Sue sadly died in 2015, shortly after writing this book, today she is widely recognised as one of the most acclaimed television journalists of her generation. This book is the small tribute to the full and incredible life she lived and through it these women’s voices are still being heard.

Citizen: An American Lyric, by Claudia Rankine

In this moving, critical and fiercely intelligent collection of prose poems, Claudia Rankine examines the experience of race and racism in Western society through sharp vignettes of everyday discrimination and prejudice, and longer meditations on the violence – whether linguistic or physical – which has impacted the lives of Serena Williams, Zinedine Zidane, Mark Duggan and others.

Citizen weaves essays, images and poetry together to form a powerful testament to the individual and collective effects of racism in an ostensibly ‘post-race’ society.

Sinners in the Hands of a Loving God: The Scandalous Truth of the Very Good News, by Brian Zahnd

God s attitude toward you is one of unwavering affection. You have nothing to fear from God. Rather than constantly being disappointed by our failures and mistakes, God looks with unconditional love upon all his sons and daughters. Even the prodigals.

“Brian Zahnd walks boldly into the violent propensity of so much Christian theology and preaching that has wounded so many people, a propensity in which he himself has participated. He not only shows what bad, irresponsible theology this is, pervasive as it continues to be; he exposes the ‘hackneyed trope of dispensationalism’ that feeds so much worldly violence and that authorizes so much wounding. But more than that, in his poetic mode, Zahnd invites to an alternative that is grounded not in ‘Biblicism’ but in the reality of Jesus who embodies the inexplicable love of God that passes all human understanding. Zahnd writes as one emancipated to evangelical joy. He invites his readers to walk with him into such a God-given vocation that honors the God of love and that loves the neighbor.”

–Walter Brueggemann, Columbia Theological Seminary

Frankenstein: Or, the Modern Prometheus (Penguin Classics Edition), by Mary Shelly

A terrifying vision of scientific progress without moral limits, Mary Shelley’s Frankenstein leads the reader on an unsettling journey from the sublime beauty of the Swiss alps to the desolate waste of the arctic circle. This Penguin Classics edition is edited with an introduction and notes by Maurice Hindle.

Obsessed with the idea of creating life itself, Victor Frankenstein plunders graveyards for the material with which to fashion a new being, shocking his creation to life with electricity. But this botched creature, rejected by its creator and denied human companionship, sets out to destroy Frankenstein and all that he holds dear. Mary Shelley’s chilling gothic tale was conceived when she was only eighteen, living with her lover Percy Shelley near Lord Byron’s villa on Lake Geneva. It would become the world’s most famous work of Gothic horror, and Frankenstein’s monster an instantly-recognisable symbol of the limits of human creativity.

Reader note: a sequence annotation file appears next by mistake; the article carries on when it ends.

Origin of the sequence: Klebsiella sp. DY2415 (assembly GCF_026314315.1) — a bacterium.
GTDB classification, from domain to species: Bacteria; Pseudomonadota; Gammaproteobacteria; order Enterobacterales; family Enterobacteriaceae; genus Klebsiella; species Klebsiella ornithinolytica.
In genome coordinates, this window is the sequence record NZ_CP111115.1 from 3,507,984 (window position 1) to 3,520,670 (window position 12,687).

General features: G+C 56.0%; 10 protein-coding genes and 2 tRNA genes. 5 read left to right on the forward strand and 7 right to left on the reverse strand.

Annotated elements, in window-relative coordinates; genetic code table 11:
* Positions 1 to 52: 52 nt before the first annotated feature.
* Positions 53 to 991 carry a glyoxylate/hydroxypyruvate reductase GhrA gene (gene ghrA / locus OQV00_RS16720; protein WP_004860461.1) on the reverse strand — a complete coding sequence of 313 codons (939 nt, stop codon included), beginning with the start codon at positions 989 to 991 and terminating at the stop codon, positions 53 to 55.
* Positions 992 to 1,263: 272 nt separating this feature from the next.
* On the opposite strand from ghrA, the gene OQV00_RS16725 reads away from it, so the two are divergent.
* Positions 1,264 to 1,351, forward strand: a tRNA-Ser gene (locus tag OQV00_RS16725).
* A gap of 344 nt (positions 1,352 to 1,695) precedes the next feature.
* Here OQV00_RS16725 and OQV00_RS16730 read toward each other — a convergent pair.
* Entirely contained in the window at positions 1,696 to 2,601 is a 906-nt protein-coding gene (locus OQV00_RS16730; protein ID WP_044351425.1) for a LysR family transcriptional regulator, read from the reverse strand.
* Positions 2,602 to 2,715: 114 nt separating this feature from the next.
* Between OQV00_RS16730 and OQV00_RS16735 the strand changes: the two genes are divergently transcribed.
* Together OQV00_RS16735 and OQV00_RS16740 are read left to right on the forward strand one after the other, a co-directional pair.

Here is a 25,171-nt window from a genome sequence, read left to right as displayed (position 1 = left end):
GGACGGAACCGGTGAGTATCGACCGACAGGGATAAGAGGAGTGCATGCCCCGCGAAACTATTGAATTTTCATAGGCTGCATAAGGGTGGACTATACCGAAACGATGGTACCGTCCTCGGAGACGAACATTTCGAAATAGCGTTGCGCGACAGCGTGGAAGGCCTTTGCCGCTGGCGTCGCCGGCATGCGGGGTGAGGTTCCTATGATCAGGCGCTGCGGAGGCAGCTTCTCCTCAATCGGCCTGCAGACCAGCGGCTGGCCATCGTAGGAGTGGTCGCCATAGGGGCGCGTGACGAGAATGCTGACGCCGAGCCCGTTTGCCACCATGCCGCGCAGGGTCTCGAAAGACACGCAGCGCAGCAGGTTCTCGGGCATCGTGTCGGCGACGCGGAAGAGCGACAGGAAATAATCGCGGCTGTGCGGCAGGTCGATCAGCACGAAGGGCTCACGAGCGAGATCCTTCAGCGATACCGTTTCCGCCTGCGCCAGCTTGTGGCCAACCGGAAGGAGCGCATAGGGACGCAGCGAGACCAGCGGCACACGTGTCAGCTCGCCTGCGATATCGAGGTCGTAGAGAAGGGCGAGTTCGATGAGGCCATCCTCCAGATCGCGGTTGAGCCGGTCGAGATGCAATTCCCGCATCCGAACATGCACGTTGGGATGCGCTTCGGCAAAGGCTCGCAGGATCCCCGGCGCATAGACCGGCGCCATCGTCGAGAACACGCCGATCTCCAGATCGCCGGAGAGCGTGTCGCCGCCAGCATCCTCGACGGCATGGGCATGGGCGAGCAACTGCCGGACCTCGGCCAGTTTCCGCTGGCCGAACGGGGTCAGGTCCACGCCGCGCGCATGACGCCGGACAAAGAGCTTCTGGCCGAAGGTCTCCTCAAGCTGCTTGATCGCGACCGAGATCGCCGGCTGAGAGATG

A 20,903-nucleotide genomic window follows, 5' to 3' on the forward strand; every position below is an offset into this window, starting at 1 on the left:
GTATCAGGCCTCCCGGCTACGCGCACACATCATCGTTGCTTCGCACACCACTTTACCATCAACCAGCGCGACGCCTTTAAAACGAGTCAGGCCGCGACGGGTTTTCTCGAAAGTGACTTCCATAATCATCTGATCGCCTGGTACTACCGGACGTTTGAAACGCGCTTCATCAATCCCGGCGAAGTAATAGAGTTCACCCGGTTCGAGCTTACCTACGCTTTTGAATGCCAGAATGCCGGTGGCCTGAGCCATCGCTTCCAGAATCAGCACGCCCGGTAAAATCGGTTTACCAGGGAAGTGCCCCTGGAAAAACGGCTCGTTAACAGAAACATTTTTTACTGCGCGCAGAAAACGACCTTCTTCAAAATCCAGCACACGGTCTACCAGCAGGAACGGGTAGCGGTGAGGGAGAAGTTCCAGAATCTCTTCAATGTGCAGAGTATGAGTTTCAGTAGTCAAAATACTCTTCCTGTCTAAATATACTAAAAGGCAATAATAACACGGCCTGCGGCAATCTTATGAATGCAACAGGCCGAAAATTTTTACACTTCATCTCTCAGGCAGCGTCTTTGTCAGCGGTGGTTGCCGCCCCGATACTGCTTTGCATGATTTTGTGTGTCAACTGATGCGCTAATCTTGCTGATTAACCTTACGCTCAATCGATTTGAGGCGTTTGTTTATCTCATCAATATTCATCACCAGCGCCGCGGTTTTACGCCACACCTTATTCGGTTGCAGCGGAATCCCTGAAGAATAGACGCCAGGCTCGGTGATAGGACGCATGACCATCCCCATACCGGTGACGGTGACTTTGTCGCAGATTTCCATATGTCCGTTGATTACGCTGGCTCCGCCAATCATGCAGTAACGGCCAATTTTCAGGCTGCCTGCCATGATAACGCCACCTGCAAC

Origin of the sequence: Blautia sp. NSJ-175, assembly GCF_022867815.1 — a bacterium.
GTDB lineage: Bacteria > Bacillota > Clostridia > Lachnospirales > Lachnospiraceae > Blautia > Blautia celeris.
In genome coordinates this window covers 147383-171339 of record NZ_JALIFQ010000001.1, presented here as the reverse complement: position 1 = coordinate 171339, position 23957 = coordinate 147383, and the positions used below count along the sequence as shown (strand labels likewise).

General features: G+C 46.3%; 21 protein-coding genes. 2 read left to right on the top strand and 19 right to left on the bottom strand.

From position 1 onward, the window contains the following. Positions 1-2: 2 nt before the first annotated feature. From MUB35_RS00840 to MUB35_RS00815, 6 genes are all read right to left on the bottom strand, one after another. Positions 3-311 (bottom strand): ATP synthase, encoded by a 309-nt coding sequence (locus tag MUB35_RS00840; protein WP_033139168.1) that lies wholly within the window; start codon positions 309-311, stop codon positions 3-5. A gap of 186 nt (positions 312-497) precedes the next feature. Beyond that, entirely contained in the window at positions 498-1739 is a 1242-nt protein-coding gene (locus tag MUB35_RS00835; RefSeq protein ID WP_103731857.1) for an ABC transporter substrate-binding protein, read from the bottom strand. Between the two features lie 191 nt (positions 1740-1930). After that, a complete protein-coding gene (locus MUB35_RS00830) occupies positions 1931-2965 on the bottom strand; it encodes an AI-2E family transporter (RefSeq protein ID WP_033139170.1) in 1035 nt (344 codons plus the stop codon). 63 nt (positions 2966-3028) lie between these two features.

Based on the third edition of 1831, this volume contains all the revisions Mary Shelley made to her story, as well as her 1831 introduction and Percy Shelley’s preface to the first edition. This revised edition includes as appendices a select collation of the texts of 1818 and 1831 together with ‘A Fragment’ by Lord Byron and Dr John Polidori’s ‘The Vampyre: A Tale’.

I Contain Multitudes: The Microbes Within us and a Grander View of Life, by Ed Yong

Your body is teeming with tens of trillions of microbes. It’s an entire world, a colony full of life.

In other words, you contain multitudes.

They sculpt our organs, protect us from diseases, guide our behaviour, and bombard us with their genes. They also hold the key to understanding all life on earth.

In I Contain Multitudes, Ed Yong opens our eyes and invites us to marvel at ourselves and other animals in a new light, less as individuals and more as thriving ecosystems.

You’ll never think about your mind, body or preferences in the same way again.


Some brief thoughts on being Spirit-filled (Part 2);

The Holy Spirit is not merely a conduit of gifts, like a postman delivering parcels.

The Spirit is the source of divine life within us, enabling us to be the vehicle of God’s expression into the world. And the emphasis of that vehicle is not about abilities or spectacle, but about being more human; I.e image bearers of the divine.

That’s not to say that the gifts aren’t important, but they are not primary.

Loving as Christ loved, being transformed into his likeness, bearing his humanity; this is the primary evidence.

This evidence isn’t an individual, private movement and manifestation either. It’s corporate and corporeal. It’s body, and can only ever be. It’s shown in a love for one another; our neighbour and our enemies.

The Gifts of the Spirit aren’t given for spectacle, but for the building up and the movement of the body of Christ.

If we’re are not moving towards loving neighbour and enemy, as Christ did, but we’re full of spectacle, then maybe we’ve took a wrong turn.

Maybe, the one who is truly “Baptised in the Spirit” is the one who is willing to pour out their life for other, not the one who can speak in tongues?

Further to that, maybe the gifts only ever function fully as we pour ourselves out for others?

The Spiritual Gifts are always about other, not me.

They’re about Christ’s body, not personal progression.